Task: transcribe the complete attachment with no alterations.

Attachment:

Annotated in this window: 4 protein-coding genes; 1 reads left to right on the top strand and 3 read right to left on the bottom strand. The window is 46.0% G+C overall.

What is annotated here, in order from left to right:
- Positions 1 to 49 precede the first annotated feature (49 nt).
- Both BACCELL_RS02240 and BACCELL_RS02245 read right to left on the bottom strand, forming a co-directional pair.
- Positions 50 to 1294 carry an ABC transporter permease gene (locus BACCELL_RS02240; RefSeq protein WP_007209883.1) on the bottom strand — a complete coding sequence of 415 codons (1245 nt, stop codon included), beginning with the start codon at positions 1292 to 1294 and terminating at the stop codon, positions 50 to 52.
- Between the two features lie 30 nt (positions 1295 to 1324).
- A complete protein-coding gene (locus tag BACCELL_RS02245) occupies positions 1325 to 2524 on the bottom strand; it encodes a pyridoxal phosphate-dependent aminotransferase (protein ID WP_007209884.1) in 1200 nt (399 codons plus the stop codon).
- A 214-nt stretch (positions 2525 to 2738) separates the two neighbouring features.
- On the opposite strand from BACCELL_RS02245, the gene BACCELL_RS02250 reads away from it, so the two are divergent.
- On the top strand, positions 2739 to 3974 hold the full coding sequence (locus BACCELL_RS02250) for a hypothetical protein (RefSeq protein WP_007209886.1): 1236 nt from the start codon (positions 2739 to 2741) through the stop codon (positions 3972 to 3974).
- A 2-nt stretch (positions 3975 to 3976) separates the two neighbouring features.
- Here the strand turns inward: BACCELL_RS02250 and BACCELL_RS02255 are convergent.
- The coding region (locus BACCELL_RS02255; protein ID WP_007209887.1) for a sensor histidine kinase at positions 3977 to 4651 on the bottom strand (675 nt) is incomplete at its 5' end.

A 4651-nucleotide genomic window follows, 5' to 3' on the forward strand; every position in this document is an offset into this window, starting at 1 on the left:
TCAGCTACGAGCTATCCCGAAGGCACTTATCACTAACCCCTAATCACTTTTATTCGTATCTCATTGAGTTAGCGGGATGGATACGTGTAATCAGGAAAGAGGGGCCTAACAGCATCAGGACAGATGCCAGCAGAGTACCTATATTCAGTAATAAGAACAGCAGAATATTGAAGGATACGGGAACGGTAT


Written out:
Annotated in this window: 4 protein-coding genes; 1 reads left to right on the top strand and 3 read right to left on the bottom strand. The window is 46.0% G+C overall.

What is annotated here, in order from left to right:
- Positions 1 to 49 precede the first annotated feature (49 nt).
- Both BACCELL_RS02240 and BACCELL_RS02245 read right to left on the bottom strand, forming a co-directional pair.
- Positions 50 to 1294 carry an ABC transporter permease gene (locus BACCELL_RS02240; RefSeq protein WP_007209883.1) on the bottom strand — a complete coding sequence of 415 codons (1245 nt, stop codon included), beginning with the start codon at positions 1292 to 1294 and terminating at the stop codon, positions 50 to 52.
- Between the two features lie 30 nt (positions 1295 to 1324).
- A complete protein-coding gene (locus tag BACCELL_RS02245) occupies positions 1325 to 2524 on the bottom strand; it encodes a pyridoxal phosphate-dependent aminotransferase (protein ID WP_007209884.1) in 1200 nt (399 codons plus the stop codon).
- A 214-nt stretch (positions 2525 to 2738) separates the two neighbouring features.
- On the opposite strand from BACCELL_RS02245, the gene BACCELL_RS02250 reads away from it, so the two are divergent.
- On the top strand, positions 2739 to 3974 hold the full coding sequence (locus BACCELL_RS02250) for a hypothetical protein (RefSeq protein WP_007209886.1): 1236 nt from the start codon (positions 2739 to 2741) through the stop codon (positions 3972 to 3974).
- A 2-nt stretch (positions 3975 to 3976) separates the two neighbouring features.
- Here the strand turns inward: BACCELL_RS02250 and BACCELL_RS02255 are convergent.
- The coding region (locus BACCELL_RS02255; protein ID WP_007209887.1) for a sensor histidine kinase at positions 3977 to 4651 on the bottom strand (675 nt) is incomplete at its 5' end.

A 4651-nucleotide genomic window follows, 5' to 3' on the forward strand; every position in this document is an offset into this window, starting at 1 on the left:
TCAGCTACGAGCTATCCCGAAGGCACTTATCACTAACCCCTAATCACTTTTATTCGTATCTCATTGAGTTAGCGGGATGGATACGTGTAATCAGGAAAGAGGGGCCTAACAGCATCAGGACAGATGCCAGCAGAGTACCTATATTCAGTAATAAGAACAGCAGAATATTGAAGGATACGGGAACGGTAT